Project description:Enhanced oxidative stress has been associated with muscle mitochondrial changes and metabolic disorders. Thus, it might be a good strategy to decrease oxidative stress and improve mitochondrial changes in skeletal muscle. In the present study, we investigate the role of the most biologically active metabolite of vitamin D, 1,25-dihyroxyvitamin D (1,25(OH)2D) in oxidative stress and mitochondrial changes in tertiary butyl-hydrogen (tBHP)-treated C2C12 muscle cells. Differentiated C2C12 muscle cells were pretreated with tBHP, followed by 1,25(OH)2D for additional 24 h. An exogenous inducer of oxidative stress, tBHP significantly increased oxidative stress, lipid peroxidation, intracellular damage, and cell death which were reversed by 1,25(OH)2D in C2C12 myotubes. 1.25(OH)2D improves tBHP-induced mitochondrial morphological changes such as swelling, irregular cristae, and smaller size and number, as observed by transmission electron microscope. In addition, 1,25(OH)2D treatment increases mtDNA contents as well as gene expression involved in mitochondrial biogenesis such as PGC1?, NRF1, and Tfam. Significant increments in mRNA levels related to antioxidant enzymes such as Nrf2, HMOX1, and TXNRD1, myogenic differentiation markers including myoglobin, muscle creatine kinase (MCK), and MHC? and ??, and vitamin D metabolism such as CYP24, CYP27, and vitamin D receptor (VDR) were found in 1,25(OH)2D-treated myotubes. Moreover, upon t-BHP-induced oxidative stress, significant incremental changes in nicotinamide adenine dinucleotide (NAD) levels, activities of AMP-activated protein kinase (AMPK)/sirtulin 1 (SIRT1), and SIRT1 expression were noted in 1,25(OH)2D-treated C2C12 muscle cells. Taken together, these results suggest the observed potent inhibitory effect of 1,25(OH)2D on muscle oxidative stress and mitochondrial dynamics might be at least involved in the activation of AMPK and SIRT1 activation in muscle cells.
Project description:OBJECTIVE Transcriptional peroxisome proliferator-activated receptor-? coactivator-1? (PGC-1?) plays a key role in mitochondrial biogenesis and energy metabolism and is suggested to be involved in the exercise-induced increase in mitochondrial content. PGC-1? activity is regulated by posttranslational modifications, among them acetylation or phosphorylation. Accordingly, the deacetylase SIRT1 and the kinase AMPK increase PGC-1? activity. RESEARCH DESIGN AND METHODS We tested whether chronic treadmill exercise or a single exercise session modifies PGC-1? activation and mitochondrial biogenesis differentially in obese ob/ob mice with dysregulated adiponectin/leptin-mediated AMPK activation compared with C57BL/6J wild-type mice. RESULTS Exercise training (12 weeks) induced adiponectin and lowered plasma insulin and glucose, suggesting improved insulin sensitivity in wild-type mice. It enhanced mitochondrial biogenesis in red gastrocnemius muscle, as indicated by increased mRNA expression of transcriptional regulators and primary mitochondrial transcripts, increased mtDNA content, and citrate synthase activity. Parallel to this, we observed AMPK activation, PGC-1? deacetylation, and SIRT1 induction in trained wild-type mice. Although none of these exercise-induced changes were detected in ob/ob mice, comparable effects on mitochondrial respiration were observed. A single exercise session resulted in comparable changes in wild-type mice. These changes remained detectable 6 h after the exercise session but had disappeared after 24 h. Treatment of C2C12 myoblasts with leptin or adiponectin resulted in increased AMPK phosphorylation and PGC-1? deacetylation. CONCLUSIONS Chronic exercise induces mitochondrial biogenesis in wild-type mice, which may require intact AMPK activation by adipocytokines and involve SIRT1-dependent PGC-1? deacetylation. Trained ob/ob mice appear to have partially adapted to reduced mitochondrial biogenesis by AMPK/SIRT1/PGC-1?-independent mechanisms without mtDNA replication.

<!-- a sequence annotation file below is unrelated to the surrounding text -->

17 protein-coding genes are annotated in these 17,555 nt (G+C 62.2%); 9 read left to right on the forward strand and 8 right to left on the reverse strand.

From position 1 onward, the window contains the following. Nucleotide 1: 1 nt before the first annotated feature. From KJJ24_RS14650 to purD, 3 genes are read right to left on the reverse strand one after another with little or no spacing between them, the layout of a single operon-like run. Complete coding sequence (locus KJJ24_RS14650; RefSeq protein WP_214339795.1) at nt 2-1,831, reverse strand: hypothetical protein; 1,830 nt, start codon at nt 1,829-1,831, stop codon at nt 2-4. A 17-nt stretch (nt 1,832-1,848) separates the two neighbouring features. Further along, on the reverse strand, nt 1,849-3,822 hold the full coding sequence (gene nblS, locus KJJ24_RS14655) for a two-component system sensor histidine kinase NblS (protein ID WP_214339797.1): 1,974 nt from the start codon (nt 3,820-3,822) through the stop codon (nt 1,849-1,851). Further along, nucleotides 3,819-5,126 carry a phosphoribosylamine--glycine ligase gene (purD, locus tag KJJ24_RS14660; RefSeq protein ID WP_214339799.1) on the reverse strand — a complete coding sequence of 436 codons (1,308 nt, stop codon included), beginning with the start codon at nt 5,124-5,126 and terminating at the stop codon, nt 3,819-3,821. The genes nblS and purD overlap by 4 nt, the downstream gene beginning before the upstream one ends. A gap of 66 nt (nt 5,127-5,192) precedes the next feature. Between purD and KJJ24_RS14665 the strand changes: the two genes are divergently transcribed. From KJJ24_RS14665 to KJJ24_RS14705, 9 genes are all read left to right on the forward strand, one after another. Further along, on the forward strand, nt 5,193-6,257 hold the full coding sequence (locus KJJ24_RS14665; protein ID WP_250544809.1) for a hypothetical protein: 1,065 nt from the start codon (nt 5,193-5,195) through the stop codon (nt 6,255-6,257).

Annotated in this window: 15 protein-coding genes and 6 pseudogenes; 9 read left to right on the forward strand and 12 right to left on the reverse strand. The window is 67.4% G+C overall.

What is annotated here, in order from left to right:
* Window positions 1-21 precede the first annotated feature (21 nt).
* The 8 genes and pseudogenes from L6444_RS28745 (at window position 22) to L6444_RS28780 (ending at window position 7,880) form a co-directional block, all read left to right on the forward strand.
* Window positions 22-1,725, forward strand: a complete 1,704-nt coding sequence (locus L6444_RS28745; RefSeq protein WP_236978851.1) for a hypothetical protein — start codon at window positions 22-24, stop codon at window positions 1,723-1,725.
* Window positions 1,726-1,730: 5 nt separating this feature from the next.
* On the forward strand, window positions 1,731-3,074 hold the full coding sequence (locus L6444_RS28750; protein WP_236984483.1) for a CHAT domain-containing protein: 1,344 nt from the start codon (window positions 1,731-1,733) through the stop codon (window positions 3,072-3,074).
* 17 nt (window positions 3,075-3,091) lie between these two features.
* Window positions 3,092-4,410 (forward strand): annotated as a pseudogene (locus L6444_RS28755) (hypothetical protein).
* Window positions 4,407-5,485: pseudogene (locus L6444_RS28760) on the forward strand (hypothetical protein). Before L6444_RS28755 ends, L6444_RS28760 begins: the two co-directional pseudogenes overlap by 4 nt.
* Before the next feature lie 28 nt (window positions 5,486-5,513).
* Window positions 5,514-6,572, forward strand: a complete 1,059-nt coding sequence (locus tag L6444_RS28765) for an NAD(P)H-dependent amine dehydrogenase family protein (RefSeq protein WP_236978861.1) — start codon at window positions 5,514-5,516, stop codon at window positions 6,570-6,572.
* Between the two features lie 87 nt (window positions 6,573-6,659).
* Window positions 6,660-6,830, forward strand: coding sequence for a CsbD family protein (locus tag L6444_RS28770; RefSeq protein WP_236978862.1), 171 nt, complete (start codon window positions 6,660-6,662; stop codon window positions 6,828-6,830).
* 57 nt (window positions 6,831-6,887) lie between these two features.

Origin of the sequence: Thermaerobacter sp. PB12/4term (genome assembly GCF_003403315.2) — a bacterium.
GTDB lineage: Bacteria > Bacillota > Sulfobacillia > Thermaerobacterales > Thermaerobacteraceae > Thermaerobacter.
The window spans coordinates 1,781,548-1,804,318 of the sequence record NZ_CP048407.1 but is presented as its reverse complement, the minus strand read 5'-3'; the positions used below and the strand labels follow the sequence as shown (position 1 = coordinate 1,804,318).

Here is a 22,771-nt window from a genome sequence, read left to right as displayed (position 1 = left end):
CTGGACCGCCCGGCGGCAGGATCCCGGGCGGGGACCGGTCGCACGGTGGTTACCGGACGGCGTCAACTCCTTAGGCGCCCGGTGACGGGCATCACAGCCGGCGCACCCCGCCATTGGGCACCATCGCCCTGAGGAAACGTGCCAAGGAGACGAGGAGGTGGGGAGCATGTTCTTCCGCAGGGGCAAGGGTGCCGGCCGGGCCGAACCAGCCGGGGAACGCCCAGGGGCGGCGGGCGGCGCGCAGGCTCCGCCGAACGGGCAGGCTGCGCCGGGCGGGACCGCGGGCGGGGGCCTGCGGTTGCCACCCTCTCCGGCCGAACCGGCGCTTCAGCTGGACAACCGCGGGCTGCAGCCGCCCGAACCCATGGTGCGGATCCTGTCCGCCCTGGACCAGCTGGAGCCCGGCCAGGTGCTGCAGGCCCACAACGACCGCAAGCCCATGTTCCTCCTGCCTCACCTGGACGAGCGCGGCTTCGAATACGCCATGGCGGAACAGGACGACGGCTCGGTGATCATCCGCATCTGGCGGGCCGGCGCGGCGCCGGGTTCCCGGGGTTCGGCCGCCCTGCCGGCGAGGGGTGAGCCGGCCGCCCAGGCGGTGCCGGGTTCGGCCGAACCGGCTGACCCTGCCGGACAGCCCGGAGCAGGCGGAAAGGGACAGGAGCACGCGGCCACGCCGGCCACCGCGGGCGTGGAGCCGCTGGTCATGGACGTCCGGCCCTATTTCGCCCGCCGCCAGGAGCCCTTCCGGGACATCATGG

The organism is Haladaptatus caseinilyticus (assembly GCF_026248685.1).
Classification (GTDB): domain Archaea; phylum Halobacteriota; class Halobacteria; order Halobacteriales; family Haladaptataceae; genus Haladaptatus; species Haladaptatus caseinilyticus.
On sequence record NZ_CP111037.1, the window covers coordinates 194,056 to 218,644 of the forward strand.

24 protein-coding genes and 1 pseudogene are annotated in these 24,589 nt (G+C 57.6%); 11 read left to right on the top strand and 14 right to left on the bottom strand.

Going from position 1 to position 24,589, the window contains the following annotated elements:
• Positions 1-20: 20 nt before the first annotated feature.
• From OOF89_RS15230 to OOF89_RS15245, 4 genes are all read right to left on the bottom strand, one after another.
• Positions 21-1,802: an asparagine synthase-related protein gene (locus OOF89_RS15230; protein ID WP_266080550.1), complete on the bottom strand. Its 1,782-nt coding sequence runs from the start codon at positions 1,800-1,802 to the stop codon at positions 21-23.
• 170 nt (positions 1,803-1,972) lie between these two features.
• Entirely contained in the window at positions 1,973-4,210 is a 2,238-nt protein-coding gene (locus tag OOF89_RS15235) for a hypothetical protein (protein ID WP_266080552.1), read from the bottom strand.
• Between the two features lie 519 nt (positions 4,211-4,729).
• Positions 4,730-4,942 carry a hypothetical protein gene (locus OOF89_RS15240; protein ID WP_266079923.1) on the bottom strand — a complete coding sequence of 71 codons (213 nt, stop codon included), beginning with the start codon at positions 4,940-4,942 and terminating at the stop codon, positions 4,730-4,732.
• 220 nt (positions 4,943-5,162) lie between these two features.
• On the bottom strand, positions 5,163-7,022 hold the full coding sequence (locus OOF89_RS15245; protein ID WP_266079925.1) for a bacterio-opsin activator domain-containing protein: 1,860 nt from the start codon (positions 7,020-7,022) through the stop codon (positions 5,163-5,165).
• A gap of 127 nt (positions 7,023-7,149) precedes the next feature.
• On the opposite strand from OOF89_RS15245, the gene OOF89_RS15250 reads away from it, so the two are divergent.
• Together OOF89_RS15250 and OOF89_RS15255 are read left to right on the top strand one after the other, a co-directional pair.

Project description:Red ginseng has been reported to elicit various therapeutic effects relevant to cancer, diabetes, neurodegenerative diseases, and inflammatory diseases. However, the effect of red ginseng on exercise endurance and skeletal muscle function remains unclear. Herein, we sought to investigate whether red ginseng could affect exercise endurance and examined its molecular mechanism. Mice were fed with red ginseng extract (RG) and undertook swimming exercises to determine the time to exhaustion. Animals fed with RG had significantly longer swimming endurance. RG treatment was also observed to enhance ATP production levels in myoblasts. RG increased mRNA expressions of mitochondrial biogenesis regulators, NRF-1, TFAM, and PGC-1α, which was accompanied by an elevation in mitochondrial DNA, suggesting an enhancement in mitochondrial energy-generating capacity. Importantly, RG treatment induced phosphorylation of p38 and AMPK and upregulated PGC1α expression in both myoblasts and in vivo muscle tissue. In addition, RG treatment also stimulated C2C12 myogenic differentiation. Our findings show that red ginseng improves exercise endurance, suggesting that it may have applications in supporting skeletal muscle function and exercise performance.